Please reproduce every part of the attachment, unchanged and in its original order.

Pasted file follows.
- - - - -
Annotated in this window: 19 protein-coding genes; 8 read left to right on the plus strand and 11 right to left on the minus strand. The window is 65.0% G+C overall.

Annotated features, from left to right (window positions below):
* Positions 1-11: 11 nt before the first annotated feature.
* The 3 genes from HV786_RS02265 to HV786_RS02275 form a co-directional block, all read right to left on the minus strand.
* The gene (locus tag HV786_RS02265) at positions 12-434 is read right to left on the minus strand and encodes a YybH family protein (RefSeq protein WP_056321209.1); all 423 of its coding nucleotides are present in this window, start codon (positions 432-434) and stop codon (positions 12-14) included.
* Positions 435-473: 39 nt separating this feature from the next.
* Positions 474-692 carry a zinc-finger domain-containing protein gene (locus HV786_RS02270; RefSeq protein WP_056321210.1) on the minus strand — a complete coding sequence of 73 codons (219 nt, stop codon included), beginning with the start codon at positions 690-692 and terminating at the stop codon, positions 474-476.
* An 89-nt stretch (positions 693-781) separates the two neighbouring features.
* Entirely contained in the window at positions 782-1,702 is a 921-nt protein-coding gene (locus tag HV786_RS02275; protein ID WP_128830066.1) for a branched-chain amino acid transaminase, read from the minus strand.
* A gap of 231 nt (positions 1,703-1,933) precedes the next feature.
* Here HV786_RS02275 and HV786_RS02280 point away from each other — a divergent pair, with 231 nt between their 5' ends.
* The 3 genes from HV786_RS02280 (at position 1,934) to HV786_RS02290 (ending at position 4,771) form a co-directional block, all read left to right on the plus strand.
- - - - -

Annotated in this window: 19 protein-coding genes; 8 read left to right on the plus strand and 11 right to left on the minus strand. The window is 65.0% G+C overall.

Annotated features, from left to right (window positions below):
* Positions 1-11: 11 nt before the first annotated feature.
* The 3 genes from HV786_RS02265 to HV786_RS02275 form a co-directional block, all read right to left on the minus strand.
* The gene (locus tag HV786_RS02265) at positions 12-434 is read right to left on the minus strand and encodes a YybH family protein (RefSeq protein WP_056321209.1); all 423 of its coding nucleotides are present in this window, start codon (positions 432-434) and stop codon (positions 12-14) included.
* Positions 435-473: 39 nt separating this feature from the next.
* Positions 474-692 carry a zinc-finger domain-containing protein gene (locus HV786_RS02270; RefSeq protein WP_056321210.1) on the minus strand — a complete coding sequence of 73 codons (219 nt, stop codon included), beginning with the start codon at positions 690-692 and terminating at the stop codon, positions 474-476.
* An 89-nt stretch (positions 693-781) separates the two neighbouring features.
* Entirely contained in the window at positions 782-1,702 is a 921-nt protein-coding gene (locus tag HV786_RS02275; protein ID WP_128830066.1) for a branched-chain amino acid transaminase, read from the minus strand.
* A gap of 231 nt (positions 1,703-1,933) precedes the next feature.
* Here HV786_RS02275 and HV786_RS02280 point away from each other — a divergent pair, with 231 nt between their 5' ends.
* The 3 genes from HV786_RS02280 (at position 1,934) to HV786_RS02290 (ending at position 4,771) form a co-directional block, all read left to right on the plus strand.